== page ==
Dead Man’s Blues

I have been listening to the blues a lot lately. It’s music I’ve always enjoyed to a degree, but with a greater interest over the past months than I have for decades, if ever.

This is pure, honest music with several distinct avenues, and history is full of amazing artists who have shaped what we listen to now.

It’s music I need to hear more of. It is music I need to know more about.

Lately I’ve been listening to one musician in particular, a songwriter I was drawn to when I heard a tune off his first album in 1992 on MTV. At that time, I had no idea I’d be craving to hear more of his music, almost 30 years later, as I am right now.

Chris Whitley was the real deal, with the sweetest voice, who played the guitar as naturally as he breathed. It wasn’t accomplished ‘guitar-god’ musicianship, authentic rhythmic picking and strumming. The man knew his way around a National steel guitar. At times with a shade of alt rock, Whitley played the blues, and you feel it as you would Muddy Waters, Howlin’ Wolf, or Robert Johnson.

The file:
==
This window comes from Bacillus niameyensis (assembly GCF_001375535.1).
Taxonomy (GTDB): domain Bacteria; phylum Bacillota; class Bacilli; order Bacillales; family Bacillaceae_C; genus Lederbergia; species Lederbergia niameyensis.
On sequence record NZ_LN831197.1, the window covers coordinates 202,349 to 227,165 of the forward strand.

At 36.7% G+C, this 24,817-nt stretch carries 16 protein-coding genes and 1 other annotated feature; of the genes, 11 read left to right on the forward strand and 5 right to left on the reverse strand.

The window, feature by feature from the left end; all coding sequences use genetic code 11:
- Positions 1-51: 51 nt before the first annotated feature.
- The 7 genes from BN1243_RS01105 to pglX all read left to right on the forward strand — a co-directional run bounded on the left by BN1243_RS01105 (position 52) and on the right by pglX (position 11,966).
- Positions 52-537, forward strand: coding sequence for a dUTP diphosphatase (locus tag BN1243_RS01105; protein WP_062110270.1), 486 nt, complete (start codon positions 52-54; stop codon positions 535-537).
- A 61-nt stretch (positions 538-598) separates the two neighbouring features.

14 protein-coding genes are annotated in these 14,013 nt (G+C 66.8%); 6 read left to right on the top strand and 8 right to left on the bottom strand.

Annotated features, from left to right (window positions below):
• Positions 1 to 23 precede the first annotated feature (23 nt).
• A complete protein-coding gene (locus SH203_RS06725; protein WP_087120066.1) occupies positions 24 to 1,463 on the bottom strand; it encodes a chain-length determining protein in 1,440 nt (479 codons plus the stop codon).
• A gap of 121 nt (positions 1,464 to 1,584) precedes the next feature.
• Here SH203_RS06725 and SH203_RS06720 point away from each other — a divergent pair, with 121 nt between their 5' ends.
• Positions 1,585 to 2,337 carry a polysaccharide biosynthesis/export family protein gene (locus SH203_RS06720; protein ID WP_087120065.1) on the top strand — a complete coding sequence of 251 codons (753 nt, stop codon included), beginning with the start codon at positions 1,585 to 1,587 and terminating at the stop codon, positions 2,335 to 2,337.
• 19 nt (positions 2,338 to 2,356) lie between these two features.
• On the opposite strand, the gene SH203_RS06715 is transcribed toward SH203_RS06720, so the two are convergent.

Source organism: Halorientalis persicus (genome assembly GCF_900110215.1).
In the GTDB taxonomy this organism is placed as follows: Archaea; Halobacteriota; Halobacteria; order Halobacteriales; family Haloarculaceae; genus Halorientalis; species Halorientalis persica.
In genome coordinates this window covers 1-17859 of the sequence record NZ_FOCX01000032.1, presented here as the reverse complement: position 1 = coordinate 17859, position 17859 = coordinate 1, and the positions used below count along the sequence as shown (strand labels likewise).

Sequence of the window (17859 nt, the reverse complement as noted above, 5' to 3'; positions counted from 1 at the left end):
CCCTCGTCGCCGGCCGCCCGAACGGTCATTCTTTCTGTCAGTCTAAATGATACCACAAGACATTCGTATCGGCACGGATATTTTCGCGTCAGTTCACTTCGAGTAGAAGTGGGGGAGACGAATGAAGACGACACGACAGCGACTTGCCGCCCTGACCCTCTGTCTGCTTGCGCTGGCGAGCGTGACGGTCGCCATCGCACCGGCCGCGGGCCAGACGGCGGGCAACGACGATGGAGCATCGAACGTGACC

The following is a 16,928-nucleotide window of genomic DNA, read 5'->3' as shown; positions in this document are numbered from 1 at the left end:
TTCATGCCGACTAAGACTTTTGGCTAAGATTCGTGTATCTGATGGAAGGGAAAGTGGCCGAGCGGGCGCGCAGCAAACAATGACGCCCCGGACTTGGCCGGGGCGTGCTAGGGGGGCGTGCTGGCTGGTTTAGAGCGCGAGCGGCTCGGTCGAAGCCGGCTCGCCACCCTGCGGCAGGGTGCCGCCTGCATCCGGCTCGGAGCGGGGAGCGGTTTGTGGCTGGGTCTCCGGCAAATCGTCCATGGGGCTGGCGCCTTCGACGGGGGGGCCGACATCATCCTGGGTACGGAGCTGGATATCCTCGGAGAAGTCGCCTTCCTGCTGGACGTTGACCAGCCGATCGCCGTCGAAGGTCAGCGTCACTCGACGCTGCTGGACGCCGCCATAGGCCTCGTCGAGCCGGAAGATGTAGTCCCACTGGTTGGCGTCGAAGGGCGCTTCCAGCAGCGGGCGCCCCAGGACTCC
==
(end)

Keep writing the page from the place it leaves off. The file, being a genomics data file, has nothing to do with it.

It’s that natural.

Lyrically, the skinny Texan paints a landscape of hardship and humanity like few songwriters of his generation can, or have.

I’ve been digging this dead man’s blues.

Whitley, sadly, died of lung cancer in 2005 at the age of 45.

There are more than a dozen albums to his credit from a 25-year career, and I’ve been trying to find them.

I lost my copy (and lament the loss) of the Living With The Law, the compact disc I purchased in ’92. That album earned the man two Billboard top forty entries, and it was, easily, his most commercially-success effort. He was respected by so many musicians, and mourned by many more after his passing.

I picked up his second album, Din of Ecstasy somewhere in my travels this year, and I lucked out in finding a copy of Terra Incognita last week. I’ve been searching the bins, regularly, at Dead Dog Records, and Sonic Boom, even both locations of Into the Music when I was in Winnipeg a month ago, and I’m on a mission to find as much of his music as I can.

You can find a significant body of his work on You Tube, even a few complete albums, but I, as a semi-serious collector, want tangible, tactile recordings; vinyl or compact disc.

Of particular interest are the acoustic albums, but, right now, I’m pleased to find anything.

It’s rare that I would become this fanatical about one particular artist, but Whitley’s music is that good, that original, and that scarce.

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